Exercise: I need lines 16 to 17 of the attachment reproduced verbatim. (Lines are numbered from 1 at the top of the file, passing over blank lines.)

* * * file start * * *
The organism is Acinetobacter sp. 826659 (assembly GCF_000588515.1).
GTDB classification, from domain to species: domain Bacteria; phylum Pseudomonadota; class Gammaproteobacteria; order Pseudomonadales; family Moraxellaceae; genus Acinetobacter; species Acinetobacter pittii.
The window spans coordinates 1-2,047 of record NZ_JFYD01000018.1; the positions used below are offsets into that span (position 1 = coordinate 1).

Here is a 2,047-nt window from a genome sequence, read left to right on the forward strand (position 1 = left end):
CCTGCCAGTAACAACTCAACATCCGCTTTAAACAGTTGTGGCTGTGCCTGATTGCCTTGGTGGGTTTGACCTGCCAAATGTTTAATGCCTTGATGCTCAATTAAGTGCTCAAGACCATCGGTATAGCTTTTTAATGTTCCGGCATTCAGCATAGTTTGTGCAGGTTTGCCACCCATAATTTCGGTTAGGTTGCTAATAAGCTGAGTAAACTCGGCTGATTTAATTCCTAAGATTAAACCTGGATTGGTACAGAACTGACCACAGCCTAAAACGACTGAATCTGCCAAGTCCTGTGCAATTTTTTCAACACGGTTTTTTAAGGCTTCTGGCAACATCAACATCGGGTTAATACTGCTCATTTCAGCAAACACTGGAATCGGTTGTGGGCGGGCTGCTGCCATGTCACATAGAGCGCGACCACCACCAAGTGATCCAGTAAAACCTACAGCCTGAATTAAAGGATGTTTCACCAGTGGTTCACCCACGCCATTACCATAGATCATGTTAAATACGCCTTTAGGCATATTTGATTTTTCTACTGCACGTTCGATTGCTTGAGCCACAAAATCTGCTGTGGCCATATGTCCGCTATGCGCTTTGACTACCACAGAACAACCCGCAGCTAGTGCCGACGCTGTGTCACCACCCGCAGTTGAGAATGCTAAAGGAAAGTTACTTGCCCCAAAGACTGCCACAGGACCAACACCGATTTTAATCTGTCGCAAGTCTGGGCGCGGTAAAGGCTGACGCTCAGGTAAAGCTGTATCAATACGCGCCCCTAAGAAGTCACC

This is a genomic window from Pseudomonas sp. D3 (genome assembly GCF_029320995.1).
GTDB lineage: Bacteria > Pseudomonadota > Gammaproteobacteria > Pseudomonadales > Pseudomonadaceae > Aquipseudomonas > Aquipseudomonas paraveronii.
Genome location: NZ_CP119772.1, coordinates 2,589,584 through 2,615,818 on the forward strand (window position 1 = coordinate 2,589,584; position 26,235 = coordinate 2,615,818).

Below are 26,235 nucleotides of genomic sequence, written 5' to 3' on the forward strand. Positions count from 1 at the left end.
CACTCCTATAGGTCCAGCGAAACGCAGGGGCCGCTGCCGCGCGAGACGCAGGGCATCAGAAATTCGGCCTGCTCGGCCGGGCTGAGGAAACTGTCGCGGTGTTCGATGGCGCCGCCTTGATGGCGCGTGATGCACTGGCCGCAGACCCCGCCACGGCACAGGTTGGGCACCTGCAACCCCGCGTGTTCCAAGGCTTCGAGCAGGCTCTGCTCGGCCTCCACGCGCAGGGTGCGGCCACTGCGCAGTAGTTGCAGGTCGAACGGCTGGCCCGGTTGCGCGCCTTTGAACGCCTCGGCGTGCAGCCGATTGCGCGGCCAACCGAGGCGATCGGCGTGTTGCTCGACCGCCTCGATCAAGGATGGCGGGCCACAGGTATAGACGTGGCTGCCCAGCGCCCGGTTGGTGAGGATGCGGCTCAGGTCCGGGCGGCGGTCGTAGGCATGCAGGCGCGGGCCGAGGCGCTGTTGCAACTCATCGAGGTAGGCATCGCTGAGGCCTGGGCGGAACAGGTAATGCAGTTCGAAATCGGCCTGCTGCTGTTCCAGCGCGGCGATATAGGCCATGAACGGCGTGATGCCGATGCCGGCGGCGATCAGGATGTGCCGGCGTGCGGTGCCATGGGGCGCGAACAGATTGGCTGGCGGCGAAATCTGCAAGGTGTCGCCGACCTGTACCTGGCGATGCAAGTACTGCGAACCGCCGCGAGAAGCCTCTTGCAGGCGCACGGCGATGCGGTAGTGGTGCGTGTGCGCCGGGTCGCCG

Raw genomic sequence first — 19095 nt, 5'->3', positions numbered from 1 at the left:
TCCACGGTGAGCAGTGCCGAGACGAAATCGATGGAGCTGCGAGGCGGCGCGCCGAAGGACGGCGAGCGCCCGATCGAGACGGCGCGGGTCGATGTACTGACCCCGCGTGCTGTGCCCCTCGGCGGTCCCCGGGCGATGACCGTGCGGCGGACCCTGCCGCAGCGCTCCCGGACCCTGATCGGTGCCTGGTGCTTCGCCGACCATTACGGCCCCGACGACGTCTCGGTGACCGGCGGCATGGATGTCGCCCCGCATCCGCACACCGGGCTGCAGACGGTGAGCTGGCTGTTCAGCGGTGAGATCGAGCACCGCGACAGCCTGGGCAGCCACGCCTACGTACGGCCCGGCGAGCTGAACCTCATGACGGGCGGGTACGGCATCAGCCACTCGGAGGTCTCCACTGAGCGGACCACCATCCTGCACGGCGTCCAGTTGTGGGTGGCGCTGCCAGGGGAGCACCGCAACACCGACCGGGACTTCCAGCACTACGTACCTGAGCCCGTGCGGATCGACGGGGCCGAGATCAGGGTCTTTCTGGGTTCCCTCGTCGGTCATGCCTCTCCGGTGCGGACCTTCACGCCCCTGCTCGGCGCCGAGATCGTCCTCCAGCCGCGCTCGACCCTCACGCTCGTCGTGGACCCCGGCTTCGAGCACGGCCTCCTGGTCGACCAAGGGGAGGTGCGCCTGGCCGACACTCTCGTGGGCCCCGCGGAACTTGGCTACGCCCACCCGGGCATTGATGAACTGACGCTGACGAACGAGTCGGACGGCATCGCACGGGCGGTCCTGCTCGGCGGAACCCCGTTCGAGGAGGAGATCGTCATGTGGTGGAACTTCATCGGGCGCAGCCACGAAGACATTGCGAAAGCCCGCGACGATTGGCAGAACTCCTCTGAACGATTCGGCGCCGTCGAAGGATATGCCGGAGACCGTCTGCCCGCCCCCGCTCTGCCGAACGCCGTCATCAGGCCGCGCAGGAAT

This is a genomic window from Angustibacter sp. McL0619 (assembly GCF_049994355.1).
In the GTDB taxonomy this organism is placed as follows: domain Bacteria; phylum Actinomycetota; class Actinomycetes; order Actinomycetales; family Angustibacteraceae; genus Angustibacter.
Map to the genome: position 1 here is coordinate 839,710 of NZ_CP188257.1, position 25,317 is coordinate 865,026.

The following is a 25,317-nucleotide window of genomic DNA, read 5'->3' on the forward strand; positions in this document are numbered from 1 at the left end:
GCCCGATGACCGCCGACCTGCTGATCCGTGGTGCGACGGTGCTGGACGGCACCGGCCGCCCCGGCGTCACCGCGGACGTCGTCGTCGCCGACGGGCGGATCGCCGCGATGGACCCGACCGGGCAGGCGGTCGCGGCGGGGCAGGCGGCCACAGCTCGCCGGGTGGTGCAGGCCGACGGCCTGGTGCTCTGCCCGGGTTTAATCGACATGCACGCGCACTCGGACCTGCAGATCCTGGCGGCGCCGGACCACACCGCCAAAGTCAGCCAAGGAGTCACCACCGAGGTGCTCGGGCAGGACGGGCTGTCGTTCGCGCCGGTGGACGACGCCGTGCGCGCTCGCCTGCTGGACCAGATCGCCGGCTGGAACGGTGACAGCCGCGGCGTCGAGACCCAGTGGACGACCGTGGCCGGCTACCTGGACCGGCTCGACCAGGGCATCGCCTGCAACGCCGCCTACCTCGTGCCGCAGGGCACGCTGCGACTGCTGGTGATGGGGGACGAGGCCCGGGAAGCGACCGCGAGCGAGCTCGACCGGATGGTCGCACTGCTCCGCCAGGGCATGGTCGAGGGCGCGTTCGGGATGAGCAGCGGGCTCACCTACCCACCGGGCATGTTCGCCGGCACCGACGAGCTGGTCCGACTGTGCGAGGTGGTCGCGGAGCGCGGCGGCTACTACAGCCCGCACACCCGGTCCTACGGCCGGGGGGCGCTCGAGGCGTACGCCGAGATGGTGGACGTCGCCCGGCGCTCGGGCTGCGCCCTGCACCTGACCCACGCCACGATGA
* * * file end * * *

The following is a 25,317-nucleotide window of genomic DNA, read 5'->3' on the forward strand; positions in this document are numbered from 1 at the left end:
GCCCGATGACCGCCGACCTGCTGATCCGTGGTGCGACGGTGCTGGACGGCACCGGCCGCCCCGGCGTCACCGCGGACGTCGTCGTCGCCGACGGGCGGATCGCCGCGATGGACCCGACCGGGCAGGCGGTCGCGGCGGGGCAGGCGGCCACAGCTCGCCGGGTGGTGCAGGCCGACGGCCTGGTGCTCTGCCCGGGTTTAATCGACATGCACGCGCACTCGGACCTGCAGATCCTGGCGGCGCCGGACCACACCGCCAAAGTCAGCCAAGGAGTCACCACCGAGGTGCTCGGGCAGGACGGGCTGTCGTTCGCGCCGGTGGACGACGCCGTGCGCGCTCGCCTGCTGGACCAGATCGCCGGCTGGAACGGTGACAGCCGCGGCGTCGAGACCCAGTGGACGACCGTGGCCGGCTACCTGGACCGGCTCGACCAGGGCATCGCCTGCAACGCCGCCTACCTCGTGCCGCAGGGCACGCTGCGACTGCTGGTGATGGGGGACGAGGCCCGGGAAGCGACCGCGAGCGAGCTCGACCGGATGGTCGCACTGCTCCGCCAGGGCATGGTCGAGGGCGCGTTCGGGATGAGCAGCGGGCTCACCTACCCACCGGGCATGTTCGCCGGCACCGACGAGCTGGTCCGACTGTGCGAGGTGGTCGCGGAGCGCGGCGGCTACTACAGCCCGCACACCCGGTCCTACGGCCGGGGGGCGCTCGAGGCGTACGCCGAGATGGTGGACGTCGCCCGGCGCTCGGGCTGCGCCCTGCACCTGACCCACGCCACGATGA